Infinite Growth and Its Ecological Impact

Jason Hickel, anthropologist, author, and fellow of the Royal Society of the Arts, has written perhaps the best article I’ve read on the growth imperative and its ecological impact: The Nobel Prize for Climate Catastrophe.

The article is so well-written that I’m inclined to excerpt virtually the entire thing for this post (which I won’t do).

Here are a few excerpts that really require reading the article for context.

“All of this leads us back to a more fundamental question. Economists such as Nordhaus insist that perpetual GDP growth is necessary for human welfare. Three decades of delaying climate action have been justified on this principle. But is it even true? Is GDP growth really our only option?

“Remarkably, Nordhaus—like most orthodox economists—has never bothered to consider this question. The growth-is-good mantra is so baked into our consciousness that to question it seems almost crazy. Indeed, growthism is hegemonic to the point of transcending ideology. Politicians on the left and right alike hold it up as the single most important policy objective; they may quarrel about how to make growth happen, and how to distribute its yields, but on the question of growth itself there’s no daylight between them.

“In recent years, ecological economists have been staking out an alternative vision. We will have a much better chance of accomplishing our climate goals, they say, if rich countries abandon their pursuit of GDP growth. And if we do it right, we can not only protect human well-being but even improve it. Liberating ourselves from the growth imperative may be our best shot at flourishing through the 21st century.

We are at a crossroads. Nordhaus, and many world leaders, remain wedded to the obsolete dogmas of the last century. But scientists are clear that this is no longer good enough – and the rest of the world is ready for something better.”

About Larry Horowitz

Posting Citizen Journalist • Member since Jan 16, 2008

Comments by Readers

Dick Conoboy

Jan 07, 2019

Larry,

Thanks to the reference to the Hickel article which I just read in its entirety.   I wrote about the problem of growth on these pages almost 6 months ago in  a piece called The Great Deceleration that so piqued the interest of our readers that not one person commented.  In my piece I quoted author Alex Jensen writing for Counterpunch who said, 

“...it is precisely the increasing scale of economic activity – of ‘the economy’ – that is the heart of the multiple interlocking crises that beset societies and the earth today. The relentlessly expansionist logic of the system is inimical to life, to the world, even to genuine well-being. If we wish to instead honor, defend, and respect life and the world, we must upend that logic, and begin the urgent task of down-scaling economic activity and the system that drives it. We must embark upon the ‘Great Deceleration’.”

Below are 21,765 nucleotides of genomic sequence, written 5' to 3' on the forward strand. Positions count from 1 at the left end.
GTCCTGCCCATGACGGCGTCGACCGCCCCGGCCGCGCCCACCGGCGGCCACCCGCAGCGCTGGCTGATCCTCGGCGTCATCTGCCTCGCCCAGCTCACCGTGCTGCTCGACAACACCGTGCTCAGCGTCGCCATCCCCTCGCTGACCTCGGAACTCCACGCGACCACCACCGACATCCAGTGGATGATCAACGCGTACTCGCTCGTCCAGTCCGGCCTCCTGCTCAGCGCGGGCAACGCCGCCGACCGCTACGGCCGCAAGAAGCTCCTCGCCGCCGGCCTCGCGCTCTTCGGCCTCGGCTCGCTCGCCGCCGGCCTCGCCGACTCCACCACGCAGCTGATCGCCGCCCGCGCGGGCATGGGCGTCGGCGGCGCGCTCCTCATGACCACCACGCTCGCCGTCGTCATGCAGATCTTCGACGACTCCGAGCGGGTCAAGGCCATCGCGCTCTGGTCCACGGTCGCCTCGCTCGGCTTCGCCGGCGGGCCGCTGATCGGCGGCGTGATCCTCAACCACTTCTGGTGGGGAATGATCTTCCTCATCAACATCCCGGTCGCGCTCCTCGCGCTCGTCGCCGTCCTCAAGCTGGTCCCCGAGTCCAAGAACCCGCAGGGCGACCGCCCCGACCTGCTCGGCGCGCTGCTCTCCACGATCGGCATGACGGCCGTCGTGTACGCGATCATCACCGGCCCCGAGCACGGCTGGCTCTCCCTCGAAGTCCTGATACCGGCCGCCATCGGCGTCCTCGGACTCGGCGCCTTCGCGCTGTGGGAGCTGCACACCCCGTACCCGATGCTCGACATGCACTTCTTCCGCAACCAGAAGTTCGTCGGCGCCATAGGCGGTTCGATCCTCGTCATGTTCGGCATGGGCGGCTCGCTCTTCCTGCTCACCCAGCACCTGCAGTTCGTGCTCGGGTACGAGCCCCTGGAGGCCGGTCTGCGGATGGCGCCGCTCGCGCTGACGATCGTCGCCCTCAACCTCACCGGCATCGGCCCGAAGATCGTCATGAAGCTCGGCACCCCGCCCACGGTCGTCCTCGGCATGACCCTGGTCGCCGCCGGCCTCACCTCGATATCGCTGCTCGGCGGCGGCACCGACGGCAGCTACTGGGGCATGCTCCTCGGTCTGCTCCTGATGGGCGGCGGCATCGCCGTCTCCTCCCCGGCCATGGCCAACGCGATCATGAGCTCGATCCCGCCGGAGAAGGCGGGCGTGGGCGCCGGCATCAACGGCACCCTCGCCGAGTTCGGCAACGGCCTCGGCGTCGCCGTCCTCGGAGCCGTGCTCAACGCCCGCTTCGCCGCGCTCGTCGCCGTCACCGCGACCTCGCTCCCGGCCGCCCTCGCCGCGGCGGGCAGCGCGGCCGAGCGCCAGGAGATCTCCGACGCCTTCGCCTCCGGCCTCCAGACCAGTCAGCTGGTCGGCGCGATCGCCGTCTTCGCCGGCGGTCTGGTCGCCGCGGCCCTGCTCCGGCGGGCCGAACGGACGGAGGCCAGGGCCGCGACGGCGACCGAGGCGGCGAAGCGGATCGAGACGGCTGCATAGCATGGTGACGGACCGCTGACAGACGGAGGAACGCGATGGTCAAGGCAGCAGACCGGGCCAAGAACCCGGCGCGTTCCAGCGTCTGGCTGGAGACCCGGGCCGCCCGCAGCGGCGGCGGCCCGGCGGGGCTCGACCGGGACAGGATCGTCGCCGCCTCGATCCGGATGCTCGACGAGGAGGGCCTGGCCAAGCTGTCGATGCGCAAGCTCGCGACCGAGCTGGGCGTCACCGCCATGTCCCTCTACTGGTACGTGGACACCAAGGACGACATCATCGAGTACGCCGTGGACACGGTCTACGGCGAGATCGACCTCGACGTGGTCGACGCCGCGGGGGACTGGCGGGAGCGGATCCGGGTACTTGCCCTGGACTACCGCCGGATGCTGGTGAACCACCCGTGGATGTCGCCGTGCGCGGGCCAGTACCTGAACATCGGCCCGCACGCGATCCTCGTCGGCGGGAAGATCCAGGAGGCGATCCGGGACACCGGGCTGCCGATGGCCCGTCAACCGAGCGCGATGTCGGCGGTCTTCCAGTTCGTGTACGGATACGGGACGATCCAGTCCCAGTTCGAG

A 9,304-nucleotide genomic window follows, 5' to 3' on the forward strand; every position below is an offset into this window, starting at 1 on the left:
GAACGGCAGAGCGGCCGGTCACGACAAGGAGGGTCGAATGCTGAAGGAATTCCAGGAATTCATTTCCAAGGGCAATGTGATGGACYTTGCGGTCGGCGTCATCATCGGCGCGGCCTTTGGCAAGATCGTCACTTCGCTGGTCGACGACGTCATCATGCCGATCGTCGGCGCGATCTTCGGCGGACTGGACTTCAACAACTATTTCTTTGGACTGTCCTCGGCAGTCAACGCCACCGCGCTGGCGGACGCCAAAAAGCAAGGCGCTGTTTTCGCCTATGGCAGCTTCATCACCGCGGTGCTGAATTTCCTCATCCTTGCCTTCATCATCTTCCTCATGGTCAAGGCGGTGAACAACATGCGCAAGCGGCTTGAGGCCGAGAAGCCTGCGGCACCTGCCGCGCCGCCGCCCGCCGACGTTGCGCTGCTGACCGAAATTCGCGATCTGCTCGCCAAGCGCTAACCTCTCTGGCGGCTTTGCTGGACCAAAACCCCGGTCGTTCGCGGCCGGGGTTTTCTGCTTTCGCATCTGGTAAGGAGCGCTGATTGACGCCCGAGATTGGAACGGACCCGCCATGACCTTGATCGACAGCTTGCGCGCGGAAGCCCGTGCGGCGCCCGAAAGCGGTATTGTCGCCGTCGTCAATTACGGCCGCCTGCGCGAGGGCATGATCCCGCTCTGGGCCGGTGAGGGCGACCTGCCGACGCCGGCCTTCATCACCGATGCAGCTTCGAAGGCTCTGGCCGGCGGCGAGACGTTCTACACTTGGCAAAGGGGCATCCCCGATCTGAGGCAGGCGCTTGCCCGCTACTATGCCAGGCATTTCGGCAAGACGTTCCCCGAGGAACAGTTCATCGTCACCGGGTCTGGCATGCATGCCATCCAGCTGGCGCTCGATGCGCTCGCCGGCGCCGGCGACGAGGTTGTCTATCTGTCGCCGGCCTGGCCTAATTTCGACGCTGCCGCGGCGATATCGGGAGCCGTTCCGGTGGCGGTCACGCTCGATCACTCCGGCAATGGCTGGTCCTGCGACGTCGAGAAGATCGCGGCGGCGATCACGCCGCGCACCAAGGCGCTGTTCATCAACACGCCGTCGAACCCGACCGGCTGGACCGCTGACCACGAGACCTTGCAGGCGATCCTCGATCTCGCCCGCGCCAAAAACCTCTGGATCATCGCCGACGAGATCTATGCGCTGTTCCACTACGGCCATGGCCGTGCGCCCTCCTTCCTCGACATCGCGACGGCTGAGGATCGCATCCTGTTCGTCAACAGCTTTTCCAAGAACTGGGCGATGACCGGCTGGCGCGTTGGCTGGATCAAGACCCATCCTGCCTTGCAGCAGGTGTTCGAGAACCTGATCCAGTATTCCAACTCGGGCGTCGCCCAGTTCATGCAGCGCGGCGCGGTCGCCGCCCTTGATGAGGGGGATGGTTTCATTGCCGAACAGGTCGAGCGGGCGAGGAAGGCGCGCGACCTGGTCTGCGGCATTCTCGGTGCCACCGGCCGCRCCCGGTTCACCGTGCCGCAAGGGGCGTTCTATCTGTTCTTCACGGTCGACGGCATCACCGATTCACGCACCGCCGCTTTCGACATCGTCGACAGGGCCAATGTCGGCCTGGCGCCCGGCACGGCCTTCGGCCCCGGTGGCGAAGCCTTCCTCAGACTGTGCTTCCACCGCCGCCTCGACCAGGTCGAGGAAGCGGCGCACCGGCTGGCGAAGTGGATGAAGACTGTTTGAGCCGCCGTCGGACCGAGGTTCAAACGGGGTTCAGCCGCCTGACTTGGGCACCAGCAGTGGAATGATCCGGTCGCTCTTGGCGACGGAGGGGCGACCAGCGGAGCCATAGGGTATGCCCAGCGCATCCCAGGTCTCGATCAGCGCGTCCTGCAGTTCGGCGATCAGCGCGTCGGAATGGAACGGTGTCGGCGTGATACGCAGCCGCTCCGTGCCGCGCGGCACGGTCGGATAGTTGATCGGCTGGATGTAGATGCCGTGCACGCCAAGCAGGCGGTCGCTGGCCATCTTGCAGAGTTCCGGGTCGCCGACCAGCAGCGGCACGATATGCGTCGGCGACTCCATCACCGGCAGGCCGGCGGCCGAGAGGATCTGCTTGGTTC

I called for a  Degrowth Management Act in Washington to replace the ridicously named Growth Management Act which, unfortunately, is still in force. 

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Larry Horowitz

Jan 07, 2019

Dick, I have been following the work of Brian Czech, Herman Daly, and the staff of the Center for the Advancement of the Steady State Economy (CASSE) for more than a decade, and I have been posting their literature on various local sites and referring to it in comment letters for about that long.

In 2016, the Vermont legislature passed HCR 412 “House Concurrent Resolution Honoring the Center for the Advancement of the Steady State Economy Its Important Work,” including these two Whereas Clauses:

“Whereas, the long-term stability of a steady state economy requires its establishment at a size small enough to avoid the breaching of ecological and economic capacity, especially during supply shocks such as droughts and energy shortages; and

“Whereas, a steady state economy fosters economic development and an increase in human welfare through strategic changes in relative prominence of economic sectors, specific techniques, such as renewable energy usage, and an emphasis on social goals other than material production and consumption.”

The point is, we do not need to reinvent the wheel (though we desperately need new breakthrough energy technologies).  Organizations like CASSE and people like Alex Jensen exist as wayshowers.

The real issue is, and has always been, the concentration of wealth and power and the ability of the most powerful to maintain the status quo. 

How do we transition from where we are to where we need to be?  Will that involve an evolution?  Or will it require a revolution?  

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Wendy Harris

Mar 01, 2019

Or, you could just talk to an actual ecologist trained in conservation science, or better yet, take any college ecology 101 class.  Economists act like they just discovered gravity. 

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